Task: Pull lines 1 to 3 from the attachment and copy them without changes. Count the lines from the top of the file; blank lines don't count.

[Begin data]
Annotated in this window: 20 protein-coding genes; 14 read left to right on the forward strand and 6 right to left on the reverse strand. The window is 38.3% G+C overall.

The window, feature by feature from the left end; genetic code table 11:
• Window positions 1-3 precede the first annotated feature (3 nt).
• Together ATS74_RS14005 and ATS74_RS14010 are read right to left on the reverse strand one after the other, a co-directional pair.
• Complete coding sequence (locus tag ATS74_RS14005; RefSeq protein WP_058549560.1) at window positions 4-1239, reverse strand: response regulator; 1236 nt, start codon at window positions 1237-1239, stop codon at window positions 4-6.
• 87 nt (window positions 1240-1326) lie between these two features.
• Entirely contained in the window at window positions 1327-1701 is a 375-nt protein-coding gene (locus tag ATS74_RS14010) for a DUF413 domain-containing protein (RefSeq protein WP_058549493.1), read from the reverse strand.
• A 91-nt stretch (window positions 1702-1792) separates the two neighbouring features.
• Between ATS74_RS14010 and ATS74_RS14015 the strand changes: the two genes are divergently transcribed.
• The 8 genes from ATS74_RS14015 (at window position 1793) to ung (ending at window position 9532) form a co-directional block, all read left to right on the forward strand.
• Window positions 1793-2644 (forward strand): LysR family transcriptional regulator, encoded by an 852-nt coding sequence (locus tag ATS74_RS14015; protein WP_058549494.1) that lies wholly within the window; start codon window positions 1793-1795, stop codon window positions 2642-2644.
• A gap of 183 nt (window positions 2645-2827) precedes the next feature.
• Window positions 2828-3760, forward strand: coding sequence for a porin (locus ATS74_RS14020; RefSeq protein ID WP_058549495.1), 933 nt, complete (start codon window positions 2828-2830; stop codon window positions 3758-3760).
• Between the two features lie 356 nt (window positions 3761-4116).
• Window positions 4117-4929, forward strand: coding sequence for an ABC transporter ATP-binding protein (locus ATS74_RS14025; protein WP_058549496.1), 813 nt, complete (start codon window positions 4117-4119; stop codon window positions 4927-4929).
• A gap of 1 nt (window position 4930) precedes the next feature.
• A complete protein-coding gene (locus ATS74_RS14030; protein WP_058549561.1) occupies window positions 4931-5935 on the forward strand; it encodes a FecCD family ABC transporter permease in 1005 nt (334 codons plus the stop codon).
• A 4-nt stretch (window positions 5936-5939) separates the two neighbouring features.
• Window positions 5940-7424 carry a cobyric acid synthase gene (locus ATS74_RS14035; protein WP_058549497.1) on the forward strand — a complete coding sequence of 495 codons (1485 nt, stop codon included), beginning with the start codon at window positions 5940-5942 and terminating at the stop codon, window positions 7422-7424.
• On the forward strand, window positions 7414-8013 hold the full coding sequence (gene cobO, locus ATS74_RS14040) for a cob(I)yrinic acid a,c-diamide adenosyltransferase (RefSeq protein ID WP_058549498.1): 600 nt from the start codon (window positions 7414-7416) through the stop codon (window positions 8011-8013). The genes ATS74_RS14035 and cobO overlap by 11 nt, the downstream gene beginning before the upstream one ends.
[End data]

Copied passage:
Annotated in this window: 20 protein-coding genes; 14 read left to right on the forward strand and 6 right to left on the reverse strand. The window is 38.3% G+C overall.

The window, feature by feature from the left end; genetic code table 11:
• Window positions 1-3 precede the first annotated feature (3 nt).